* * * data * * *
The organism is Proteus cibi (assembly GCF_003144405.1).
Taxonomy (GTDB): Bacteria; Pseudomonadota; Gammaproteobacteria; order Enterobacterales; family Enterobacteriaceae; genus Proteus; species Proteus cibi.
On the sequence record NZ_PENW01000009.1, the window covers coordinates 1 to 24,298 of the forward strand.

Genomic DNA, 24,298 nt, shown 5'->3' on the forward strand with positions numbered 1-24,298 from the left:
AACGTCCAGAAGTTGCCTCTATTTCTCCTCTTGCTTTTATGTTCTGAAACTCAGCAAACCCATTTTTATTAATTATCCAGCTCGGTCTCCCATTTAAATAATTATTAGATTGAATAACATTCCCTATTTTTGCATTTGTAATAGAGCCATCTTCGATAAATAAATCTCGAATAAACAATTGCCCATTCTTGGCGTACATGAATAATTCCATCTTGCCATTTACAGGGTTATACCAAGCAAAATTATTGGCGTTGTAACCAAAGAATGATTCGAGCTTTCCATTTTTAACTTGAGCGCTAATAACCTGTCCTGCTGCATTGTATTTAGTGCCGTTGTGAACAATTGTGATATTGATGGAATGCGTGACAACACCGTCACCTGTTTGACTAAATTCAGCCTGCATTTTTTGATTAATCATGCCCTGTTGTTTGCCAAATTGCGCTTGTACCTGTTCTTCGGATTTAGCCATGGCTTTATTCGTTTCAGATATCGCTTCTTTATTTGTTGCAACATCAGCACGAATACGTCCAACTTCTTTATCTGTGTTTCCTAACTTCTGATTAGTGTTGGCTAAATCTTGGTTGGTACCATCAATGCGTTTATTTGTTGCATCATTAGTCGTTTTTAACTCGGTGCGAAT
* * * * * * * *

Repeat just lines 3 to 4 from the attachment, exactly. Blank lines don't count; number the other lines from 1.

On the sequence record NZ_PENW01000009.1, the window covers coordinates 1 to 24,298 of the forward strand.

Genomic DNA, 24,298 nt, shown 5'->3' on the forward strand with positions numbered 1-24,298 from the left: